Oh Danny boy, oh Danny Boyle, we love you so
A few weeks ago I read this speech by Sam West: Shift Happens
A few weeks ago a large camp of us in Britain were feeling alienated from our country, from our politicians, and from the Olympics. My East London dwelling friends talked about the Olympic site being imposed on their city, with its own security, shutting out the local community instead of integrating them. Graffiti that contained layers of history being wiped out.
Sam West describes the scenario:
Once the two camps hit mutual incomprehension and are no longer able to recognise each other as human, the door is open to real exploitation and hatred.
And that’s where we, as artists, come in. Because that alienation isn’t just a failure of government, it’s a failure of imagination.
Which is where Danny Boyle came in. The opening ceremony was a triumph of the imagination.
Nothing is as good as a story which belongs to its audience. (Sam West)
And the audience wasn’t the Olympic officials, the official sponsers, Simon Cowell – the audience was the British, but more specifically, East Londoners.
Funnily enough West also said:
I want us to take pride in the NHS, schools, museums, libraries, Universities, the BBC. And of course, in local theatres.
If the point of making political theatre is to change people, attitudes, views on fundamental issues, The Opening Ceremony succeeded. It transformed those of us who had been skeptical about the London Olympics takeover into proud-to-be-British Olympic enthusiasts. Danny Boyle showed us that the Olympics is not (just) about corporate sponsorship, but about people.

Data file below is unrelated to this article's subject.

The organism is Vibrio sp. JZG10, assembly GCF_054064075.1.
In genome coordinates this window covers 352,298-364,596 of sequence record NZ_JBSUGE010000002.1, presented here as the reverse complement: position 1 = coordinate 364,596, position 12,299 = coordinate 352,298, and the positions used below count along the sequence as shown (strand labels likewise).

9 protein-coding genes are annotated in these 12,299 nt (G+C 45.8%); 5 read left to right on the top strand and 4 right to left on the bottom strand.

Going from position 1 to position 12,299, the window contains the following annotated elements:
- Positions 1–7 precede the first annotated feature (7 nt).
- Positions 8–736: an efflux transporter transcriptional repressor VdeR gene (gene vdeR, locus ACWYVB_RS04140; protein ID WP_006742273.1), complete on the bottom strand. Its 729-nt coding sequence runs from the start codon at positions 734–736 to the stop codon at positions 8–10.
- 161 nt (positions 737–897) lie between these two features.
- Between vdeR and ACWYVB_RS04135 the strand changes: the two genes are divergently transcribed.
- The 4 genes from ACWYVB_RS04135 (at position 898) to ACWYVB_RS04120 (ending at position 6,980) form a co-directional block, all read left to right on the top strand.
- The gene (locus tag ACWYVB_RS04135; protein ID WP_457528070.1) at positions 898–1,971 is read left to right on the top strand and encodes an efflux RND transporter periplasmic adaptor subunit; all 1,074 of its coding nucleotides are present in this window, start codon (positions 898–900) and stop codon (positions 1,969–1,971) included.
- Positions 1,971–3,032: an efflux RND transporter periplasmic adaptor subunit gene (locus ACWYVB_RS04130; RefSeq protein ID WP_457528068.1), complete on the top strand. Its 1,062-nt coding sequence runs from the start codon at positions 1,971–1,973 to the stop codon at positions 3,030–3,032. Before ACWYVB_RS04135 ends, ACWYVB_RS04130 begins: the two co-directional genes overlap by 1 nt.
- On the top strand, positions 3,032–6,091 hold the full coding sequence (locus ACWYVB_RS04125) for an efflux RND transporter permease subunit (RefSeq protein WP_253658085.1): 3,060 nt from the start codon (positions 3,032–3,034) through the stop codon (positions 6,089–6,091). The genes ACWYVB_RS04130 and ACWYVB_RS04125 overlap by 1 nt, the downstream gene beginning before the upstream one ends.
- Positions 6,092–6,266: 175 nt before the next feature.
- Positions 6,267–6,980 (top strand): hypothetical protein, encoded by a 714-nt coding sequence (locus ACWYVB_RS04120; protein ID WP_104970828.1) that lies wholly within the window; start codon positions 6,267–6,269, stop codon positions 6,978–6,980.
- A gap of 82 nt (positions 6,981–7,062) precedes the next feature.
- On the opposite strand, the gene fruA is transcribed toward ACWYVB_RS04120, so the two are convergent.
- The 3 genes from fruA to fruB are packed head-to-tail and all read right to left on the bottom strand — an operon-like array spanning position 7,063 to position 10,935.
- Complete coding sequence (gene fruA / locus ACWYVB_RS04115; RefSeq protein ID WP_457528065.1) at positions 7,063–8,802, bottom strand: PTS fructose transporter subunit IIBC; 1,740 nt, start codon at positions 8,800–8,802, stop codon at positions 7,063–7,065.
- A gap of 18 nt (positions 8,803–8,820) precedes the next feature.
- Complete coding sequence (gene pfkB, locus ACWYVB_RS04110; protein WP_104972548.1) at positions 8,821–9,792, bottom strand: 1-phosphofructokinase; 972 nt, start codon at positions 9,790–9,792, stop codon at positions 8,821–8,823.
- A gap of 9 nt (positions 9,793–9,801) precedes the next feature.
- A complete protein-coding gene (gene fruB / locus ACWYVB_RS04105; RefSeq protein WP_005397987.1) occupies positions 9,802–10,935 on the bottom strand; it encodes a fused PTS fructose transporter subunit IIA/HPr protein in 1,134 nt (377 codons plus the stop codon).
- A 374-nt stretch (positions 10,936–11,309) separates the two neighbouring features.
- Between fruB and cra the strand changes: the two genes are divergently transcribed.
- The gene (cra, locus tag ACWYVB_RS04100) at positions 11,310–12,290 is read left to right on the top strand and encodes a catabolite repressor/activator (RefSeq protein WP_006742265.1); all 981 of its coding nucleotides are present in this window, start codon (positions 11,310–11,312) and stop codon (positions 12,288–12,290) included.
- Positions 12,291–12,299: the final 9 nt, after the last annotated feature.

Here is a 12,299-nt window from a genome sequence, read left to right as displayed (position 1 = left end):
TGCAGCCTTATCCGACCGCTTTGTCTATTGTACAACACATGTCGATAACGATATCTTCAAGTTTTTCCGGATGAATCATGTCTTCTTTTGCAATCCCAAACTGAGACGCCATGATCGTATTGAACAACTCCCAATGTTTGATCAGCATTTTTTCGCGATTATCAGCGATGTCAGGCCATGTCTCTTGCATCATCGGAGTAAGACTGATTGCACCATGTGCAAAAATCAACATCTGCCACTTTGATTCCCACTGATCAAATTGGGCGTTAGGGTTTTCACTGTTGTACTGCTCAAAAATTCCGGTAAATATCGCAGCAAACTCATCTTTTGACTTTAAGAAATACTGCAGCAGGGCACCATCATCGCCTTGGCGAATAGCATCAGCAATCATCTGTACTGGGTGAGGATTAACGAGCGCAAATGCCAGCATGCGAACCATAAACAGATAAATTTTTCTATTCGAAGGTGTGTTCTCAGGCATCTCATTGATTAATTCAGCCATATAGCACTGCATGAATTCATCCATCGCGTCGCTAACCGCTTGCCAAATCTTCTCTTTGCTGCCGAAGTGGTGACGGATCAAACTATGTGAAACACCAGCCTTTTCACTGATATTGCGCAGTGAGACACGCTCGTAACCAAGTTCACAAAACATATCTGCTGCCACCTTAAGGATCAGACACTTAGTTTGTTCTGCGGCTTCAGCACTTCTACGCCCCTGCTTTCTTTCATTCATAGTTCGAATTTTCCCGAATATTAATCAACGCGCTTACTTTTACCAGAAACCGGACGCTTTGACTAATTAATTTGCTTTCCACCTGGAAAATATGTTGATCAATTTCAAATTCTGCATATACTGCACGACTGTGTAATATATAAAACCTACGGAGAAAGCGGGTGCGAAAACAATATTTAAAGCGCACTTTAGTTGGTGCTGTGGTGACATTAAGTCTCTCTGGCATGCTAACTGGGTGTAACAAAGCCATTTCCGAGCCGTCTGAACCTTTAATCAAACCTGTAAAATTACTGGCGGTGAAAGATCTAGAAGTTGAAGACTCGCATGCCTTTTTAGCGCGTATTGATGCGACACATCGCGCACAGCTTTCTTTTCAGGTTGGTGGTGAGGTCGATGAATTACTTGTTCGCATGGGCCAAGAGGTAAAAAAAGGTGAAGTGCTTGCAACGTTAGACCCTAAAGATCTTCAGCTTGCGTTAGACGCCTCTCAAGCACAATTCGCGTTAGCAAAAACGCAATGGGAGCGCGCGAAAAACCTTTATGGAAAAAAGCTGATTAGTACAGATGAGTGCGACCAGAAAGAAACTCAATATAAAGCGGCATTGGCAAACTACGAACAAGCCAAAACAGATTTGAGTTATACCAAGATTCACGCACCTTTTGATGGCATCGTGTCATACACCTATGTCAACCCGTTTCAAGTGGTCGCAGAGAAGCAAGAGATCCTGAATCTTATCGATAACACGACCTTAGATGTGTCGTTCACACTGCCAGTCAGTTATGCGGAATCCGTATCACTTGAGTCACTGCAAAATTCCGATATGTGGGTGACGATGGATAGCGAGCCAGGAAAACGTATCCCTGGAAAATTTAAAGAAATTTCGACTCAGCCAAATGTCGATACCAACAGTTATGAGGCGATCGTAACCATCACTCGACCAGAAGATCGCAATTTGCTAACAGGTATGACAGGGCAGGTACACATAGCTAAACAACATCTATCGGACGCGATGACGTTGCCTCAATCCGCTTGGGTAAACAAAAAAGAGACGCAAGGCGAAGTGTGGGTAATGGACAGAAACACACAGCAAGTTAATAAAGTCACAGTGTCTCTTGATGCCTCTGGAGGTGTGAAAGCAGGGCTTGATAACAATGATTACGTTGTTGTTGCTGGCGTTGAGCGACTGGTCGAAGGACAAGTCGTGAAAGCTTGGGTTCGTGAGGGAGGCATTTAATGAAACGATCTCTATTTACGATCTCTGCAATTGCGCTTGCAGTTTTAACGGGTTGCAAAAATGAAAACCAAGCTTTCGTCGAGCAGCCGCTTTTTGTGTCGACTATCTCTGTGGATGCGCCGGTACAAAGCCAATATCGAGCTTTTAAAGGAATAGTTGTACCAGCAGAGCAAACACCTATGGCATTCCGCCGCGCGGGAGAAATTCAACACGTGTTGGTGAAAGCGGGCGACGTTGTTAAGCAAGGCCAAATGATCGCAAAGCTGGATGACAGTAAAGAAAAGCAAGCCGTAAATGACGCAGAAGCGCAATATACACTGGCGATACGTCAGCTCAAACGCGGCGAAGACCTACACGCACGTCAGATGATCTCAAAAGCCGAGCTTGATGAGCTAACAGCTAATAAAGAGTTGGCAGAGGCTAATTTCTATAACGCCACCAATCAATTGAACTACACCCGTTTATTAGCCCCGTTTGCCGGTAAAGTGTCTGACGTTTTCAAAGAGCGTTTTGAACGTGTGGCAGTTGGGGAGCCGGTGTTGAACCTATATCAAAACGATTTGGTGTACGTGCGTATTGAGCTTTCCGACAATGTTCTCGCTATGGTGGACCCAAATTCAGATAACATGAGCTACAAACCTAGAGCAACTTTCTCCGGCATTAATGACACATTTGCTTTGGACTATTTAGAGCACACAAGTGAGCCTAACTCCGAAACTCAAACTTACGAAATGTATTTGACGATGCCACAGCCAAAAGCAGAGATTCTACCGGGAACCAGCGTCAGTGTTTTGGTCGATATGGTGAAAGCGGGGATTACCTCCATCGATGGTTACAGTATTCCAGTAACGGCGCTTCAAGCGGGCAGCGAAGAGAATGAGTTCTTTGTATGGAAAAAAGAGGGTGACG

We saw performances by artists we respect, artists who have been working on their craft for years, rather than those plucked from a talent contest and molded into something neutral. – Akram Khan, Dizzee Rascal, Evelyn Glennie… And then there was Bond and the parachuting Queen, Mr Bean and the keyboard fart.
In his diaries John Cage wrote: “Don’t try to change anything, you will only make matters worse”
My husband asked Carlos Monsiváis, the Mexican writer and political activist whether theatre could change society and he answered:
“Individual efforts will always be that – individual efforts”
But I’m not sure you could describe the opening ceremony as an individual effort.
While we were trying to tweet something witty in between throwing shoes at the TV in glee, Aidan Burley was harnessing the power of twitter to fume about ‘multicultural crap’:
Ignoring the bomb for a moment – The Opening Ceremony was a montage, a cut-up text on a huge scale….and was opened by Kenneth Branagh quoting The Tempest….I’m not sure ‘to be or not to be’ in the middle of Dizzee Rascal would have worked.
He then tweeted in response to the response to his first tweet:
Seems my tweet has been misunderstood. I was talking about the way it was handled in the show, not multiculturalism itself
- Suggesting multiculturalism is something that must be ‘handled’ – as in, one water fountain for whites another for everyone else? As in, a few are fine but let’s make sure us whites are the majority….or as in:
This was supposed to be a representation of modern life in England but it is likely to be a challenge for the organisers to find an educated white middle-aged mother and black father living together with a happy family in such a set-up.(Daily Mail)
John Walker pulls this apart brilliantly on botherer.org